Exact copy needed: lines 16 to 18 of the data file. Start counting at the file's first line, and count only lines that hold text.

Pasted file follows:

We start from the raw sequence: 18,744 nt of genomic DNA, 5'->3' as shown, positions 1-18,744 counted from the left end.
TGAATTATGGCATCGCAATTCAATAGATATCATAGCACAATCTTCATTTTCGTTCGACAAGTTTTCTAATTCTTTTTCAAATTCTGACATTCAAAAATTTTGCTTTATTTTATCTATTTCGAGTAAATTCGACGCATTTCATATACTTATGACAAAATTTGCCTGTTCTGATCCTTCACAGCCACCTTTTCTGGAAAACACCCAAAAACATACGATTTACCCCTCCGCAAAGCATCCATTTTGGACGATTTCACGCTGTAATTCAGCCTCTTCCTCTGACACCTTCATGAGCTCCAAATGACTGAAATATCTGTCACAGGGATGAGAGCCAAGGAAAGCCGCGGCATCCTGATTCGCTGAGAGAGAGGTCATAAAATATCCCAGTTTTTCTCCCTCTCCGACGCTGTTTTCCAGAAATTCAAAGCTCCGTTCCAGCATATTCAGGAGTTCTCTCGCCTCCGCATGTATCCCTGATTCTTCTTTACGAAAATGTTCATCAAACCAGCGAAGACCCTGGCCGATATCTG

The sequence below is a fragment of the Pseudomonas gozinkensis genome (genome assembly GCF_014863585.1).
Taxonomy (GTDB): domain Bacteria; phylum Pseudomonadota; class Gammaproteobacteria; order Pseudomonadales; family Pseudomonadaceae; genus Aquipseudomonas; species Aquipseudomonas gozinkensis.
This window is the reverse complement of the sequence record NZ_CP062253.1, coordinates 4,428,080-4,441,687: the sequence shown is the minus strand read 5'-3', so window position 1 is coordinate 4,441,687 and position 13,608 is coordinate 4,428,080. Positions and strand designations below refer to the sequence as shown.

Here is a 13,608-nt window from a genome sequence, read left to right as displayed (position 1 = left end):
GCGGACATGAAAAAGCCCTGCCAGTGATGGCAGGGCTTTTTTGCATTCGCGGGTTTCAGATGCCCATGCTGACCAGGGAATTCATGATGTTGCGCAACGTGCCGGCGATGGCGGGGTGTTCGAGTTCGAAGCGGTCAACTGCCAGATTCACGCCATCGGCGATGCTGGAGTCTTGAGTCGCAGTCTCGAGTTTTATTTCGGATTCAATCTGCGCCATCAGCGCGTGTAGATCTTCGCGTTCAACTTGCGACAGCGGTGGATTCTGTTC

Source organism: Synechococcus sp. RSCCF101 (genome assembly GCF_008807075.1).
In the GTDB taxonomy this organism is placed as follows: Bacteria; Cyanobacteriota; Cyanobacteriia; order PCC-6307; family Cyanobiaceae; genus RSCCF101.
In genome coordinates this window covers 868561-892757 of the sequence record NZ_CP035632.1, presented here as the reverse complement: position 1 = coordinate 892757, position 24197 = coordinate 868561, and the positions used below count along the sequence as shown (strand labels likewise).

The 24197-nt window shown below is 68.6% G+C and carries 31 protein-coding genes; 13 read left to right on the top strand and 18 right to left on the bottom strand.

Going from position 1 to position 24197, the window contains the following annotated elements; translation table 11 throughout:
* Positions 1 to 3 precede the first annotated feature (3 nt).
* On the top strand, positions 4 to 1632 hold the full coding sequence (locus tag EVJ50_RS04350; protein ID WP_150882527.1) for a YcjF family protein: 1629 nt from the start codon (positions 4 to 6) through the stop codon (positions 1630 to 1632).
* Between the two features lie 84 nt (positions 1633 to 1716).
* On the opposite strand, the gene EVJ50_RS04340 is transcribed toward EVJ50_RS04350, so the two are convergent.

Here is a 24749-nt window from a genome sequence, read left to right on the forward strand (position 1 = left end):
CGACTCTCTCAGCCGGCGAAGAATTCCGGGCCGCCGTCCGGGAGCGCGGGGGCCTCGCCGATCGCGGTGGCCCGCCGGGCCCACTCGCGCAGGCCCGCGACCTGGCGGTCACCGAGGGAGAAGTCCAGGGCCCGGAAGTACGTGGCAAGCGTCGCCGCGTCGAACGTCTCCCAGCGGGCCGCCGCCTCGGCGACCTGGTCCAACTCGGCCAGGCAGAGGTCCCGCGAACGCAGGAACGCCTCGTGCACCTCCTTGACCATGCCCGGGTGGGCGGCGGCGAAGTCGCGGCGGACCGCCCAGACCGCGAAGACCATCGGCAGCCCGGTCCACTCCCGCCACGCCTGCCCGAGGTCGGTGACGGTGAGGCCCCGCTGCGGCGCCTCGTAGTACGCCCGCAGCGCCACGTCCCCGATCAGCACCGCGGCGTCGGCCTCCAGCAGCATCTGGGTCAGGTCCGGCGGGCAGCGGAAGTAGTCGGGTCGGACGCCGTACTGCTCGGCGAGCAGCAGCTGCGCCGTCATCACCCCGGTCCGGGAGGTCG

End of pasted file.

* On the opposite strand, the gene EVJ50_RS04340 is transcribed toward EVJ50_RS04350, so the two are convergent.

Here is a 24749-nt window from a genome sequence, read left to right on the forward strand (position 1 = left end):
CGACTCTCTCAGCCGGCGAAGAATTCCGGGCCGCCGTCCGGGAGCGCGGGGGCCTCGCCGATCGCGGTGGCCCGCCGGGCCCACTCGCGCAGGCCCGCGACCTGGCGGTCACCGAGGGAGAAGTCCAGGGCCCGGAAGTACGTGGCAAGCGTCGCCGCGTCGAACGTCTCCCAGCGGGCCGCCGCCTCGGCGACCTGGTCCAACTCGGCCAGGCAGAGGTCCCGCGAACGCAGGAACGCCTCGTGCACCTCCTTGACCATGCCCGGGTGGGCGGCGGCGAAGTCGCGGCGGACCGCCCAGACCGCGAAGACCATCGGCAGCCCGGTCCACTCCCGCCACGCCTGCCCGAGGTCGGTGACGGTGAGGCCCCGCTGCGGCGCCTCGTAGTACGCCCGCAGCGCCACGTCCCCGATCAGCACCGCGGCGTCGGCCTCCAGCAGCATCTGGGTCAGGTCCGGCGGGCAGCGGAAGTAGTCGGGTCGGACGCCGTACTGCTCGGCGAGCAGCAGCTGCGCCGTCATCACCCCGGTCCGGGAGGTCG